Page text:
Bloomberg News

Japan Debt-Financing Concern Clouds BOJ’s Bond Buying: Economy

March 15, 2012

A pedestrian walks past the Bank of Japan headquarters in Tokyo. Government fiscal burdens, such as Japan’s public debt of twice the nation’s gross domestic product, can increase pressure on central banks to sacrifice their independence and prop up state spending. Photographer: Kiyoshi Ota/Bloomberg

A pedestrian walks past the Bank of Japan headquarters in Tokyo. Government fiscal burdens, such as Japan’s public debt of twice the nation’s gross domestic product, can increase pressure on central banks to sacrifice their independence and prop up state spending. Photographer: Kiyoshi Ota/Bloomberg

Some Bank of Japan board members are concerned that increased bond purchases by the central bank may be viewed as financing government deficit spending, minutes of last month’s meeting show.

They said it was important “to clearly recognize and explain to the public” that bond purchases are not “for the purpose of monetization,” the document on the BOJ website showed today. The planned purchase of about 40 trillion yen ($479 billion) of debt a year is a “large amount,” they said.

Government fiscal burdens, such as Japan’s public debt of twice the nation’s gross domestic product, can increase pressure on central banks to sacrifice their independence and prop up state spending. In the absence of fiscal austerity measures, last month’s expansion of bond buying could be seen as paving the way for monetization, JPMorgan Chase & Co. said previously in a report.

The BOJ is likely to “adjust the size of this asset- purchase programe very gradually and mildly” to avoid investors pricing in that risk, said Junko Nishioka, an economist at RBS Securities Japan Ltd. who has worked for the central bank.

Governor Masaaki Shirakawa and his board members expanded bond purchases by 10 trillion yen at the meeting and set an inflation goal of 1 percent “for the time being.” Shirakawa said Feb. 14 that the central bank will “never buy bonds to help finance” the government, and that to do so would erode trust in Japan’s debt.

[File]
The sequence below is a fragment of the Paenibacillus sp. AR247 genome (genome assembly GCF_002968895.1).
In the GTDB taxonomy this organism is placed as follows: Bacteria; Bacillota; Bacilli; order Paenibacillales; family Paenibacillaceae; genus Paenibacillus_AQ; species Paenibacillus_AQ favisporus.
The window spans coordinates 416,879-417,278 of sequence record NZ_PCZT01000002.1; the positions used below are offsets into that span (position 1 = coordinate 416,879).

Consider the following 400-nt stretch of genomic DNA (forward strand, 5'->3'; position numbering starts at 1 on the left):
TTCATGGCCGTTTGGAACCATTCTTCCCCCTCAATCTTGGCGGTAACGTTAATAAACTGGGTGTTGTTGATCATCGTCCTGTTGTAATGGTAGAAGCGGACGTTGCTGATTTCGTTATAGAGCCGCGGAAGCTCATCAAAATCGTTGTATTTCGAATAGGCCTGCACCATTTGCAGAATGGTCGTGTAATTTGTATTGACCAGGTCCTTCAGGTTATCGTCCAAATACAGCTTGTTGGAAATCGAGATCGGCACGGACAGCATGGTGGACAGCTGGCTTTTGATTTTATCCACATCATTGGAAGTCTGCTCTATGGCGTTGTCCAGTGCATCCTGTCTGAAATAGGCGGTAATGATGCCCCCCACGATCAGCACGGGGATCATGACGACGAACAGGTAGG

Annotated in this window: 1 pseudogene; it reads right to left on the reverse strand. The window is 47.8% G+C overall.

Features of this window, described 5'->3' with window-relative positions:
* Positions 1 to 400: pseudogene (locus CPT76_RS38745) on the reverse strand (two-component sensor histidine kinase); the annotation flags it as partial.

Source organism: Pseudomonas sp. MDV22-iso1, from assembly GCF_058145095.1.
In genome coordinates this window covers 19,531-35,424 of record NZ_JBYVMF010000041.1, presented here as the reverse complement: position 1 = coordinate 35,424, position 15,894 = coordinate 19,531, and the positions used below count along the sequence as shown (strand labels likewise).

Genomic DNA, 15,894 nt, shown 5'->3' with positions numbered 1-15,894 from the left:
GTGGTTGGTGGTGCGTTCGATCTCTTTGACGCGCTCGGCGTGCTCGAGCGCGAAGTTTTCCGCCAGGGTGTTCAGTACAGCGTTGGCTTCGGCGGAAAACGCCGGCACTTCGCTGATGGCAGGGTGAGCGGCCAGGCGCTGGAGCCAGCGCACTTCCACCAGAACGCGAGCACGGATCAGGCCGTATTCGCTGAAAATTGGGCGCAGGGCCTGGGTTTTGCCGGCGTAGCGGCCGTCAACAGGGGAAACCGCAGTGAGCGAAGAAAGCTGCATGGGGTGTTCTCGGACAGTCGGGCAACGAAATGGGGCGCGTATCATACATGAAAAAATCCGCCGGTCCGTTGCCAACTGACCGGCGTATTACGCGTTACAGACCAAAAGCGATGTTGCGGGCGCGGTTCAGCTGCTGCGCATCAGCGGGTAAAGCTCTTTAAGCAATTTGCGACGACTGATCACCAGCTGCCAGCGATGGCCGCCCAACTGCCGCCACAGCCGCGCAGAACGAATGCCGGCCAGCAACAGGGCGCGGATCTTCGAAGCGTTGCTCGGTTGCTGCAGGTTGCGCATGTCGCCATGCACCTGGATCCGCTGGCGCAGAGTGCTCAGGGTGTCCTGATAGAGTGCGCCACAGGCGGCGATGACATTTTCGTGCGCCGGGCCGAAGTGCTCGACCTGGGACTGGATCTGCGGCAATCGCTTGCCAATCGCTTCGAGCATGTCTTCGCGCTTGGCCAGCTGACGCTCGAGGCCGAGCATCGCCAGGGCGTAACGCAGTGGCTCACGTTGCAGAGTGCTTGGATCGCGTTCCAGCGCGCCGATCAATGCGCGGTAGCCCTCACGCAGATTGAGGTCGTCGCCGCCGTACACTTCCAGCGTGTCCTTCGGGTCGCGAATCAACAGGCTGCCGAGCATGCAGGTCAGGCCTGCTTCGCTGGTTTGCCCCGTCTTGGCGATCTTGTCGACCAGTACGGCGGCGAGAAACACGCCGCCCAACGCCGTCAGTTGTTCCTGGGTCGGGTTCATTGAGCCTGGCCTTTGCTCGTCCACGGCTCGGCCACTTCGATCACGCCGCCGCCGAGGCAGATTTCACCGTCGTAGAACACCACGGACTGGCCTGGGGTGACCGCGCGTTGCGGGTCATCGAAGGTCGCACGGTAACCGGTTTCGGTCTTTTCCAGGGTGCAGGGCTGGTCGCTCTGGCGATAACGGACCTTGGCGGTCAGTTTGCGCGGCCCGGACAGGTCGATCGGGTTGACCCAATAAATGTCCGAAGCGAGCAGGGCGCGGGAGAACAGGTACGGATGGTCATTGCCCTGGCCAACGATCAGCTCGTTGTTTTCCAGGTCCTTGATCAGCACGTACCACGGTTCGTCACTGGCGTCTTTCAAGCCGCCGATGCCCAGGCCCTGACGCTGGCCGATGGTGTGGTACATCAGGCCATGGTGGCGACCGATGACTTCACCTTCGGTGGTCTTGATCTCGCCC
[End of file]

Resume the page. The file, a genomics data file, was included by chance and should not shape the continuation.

Japan’s 10-year bond yields fell 2 basis points to 1.035 percent at 10:44 a.m. local time after rising to 1.06 percent yesterday, the highest since Dec. 5.

Singapore, Sri Lanka

Elsewhere in Asia, Singapore reported that exports surged in February, while Sri Lanka may say growth slowed last quarter. Indian Finance Minister Pranab Mukherjee will unveil the country’s annual budget today.

The European Union statistics office may say the euro zone’s trade surplus fell to 6 billion euros ($7.9 billion) in January from 7.5 billion euros in December, a survey of economists showed.

In the U.S., a Labor Department report may show the consumer price index rose 0.4 percent last month from January, while a separate report is forecast to show both industrial production and capacity utilization increased in February. Economists surveyed by Bloomberg predict the Thomson Reuters/ University of Michigan preliminary index of consumer sentiment for March will be higher than February’s reading.

Economic Rebound

In Japan, the yen’s weakening from a post World War II high in October is aiding the nation’s recovery from last year’s earthquake and tsunami and an economic contraction in the fourth quarter. The central bank held off from expanding asset purchases this month as it monitored improvements, with Ryuzo Miyao the sole dissenter.

With two new members due to be appointed to the nine-person board within weeks, political pressure may mount for the central bank to take bolder action to counter the decade-long deflation the constrains growth in the world’s third-biggest economy. Some lawmakers, including within the ruling Democratic Party of Japan, are urging a higher inflation target and more asset purchases.

In Japan, the risk from monetizing debt would be that “bond prices would not reflect real fiscal risks” and would be “artificially” cheap, said Naomi Hasegawa, senior fixed income strategist at Mitsubishi UFJ Morgan Stanley Securities Co. in Tokyo. “If that’s the case, investors are likely to avoid purchasing such investments.”

She added: “I don’t think the BOJ is monetizing debt yet.”

To contact the reporters on this story: Toru Fujioka in Tokyo at tfujioka1@bloomberg.net; Andy Sharp in Tokyo at asharp5@bloomberg.net

To contact the editor responsible for this story: Paul Panckhurst at ppanckhurst@bloomberg.net


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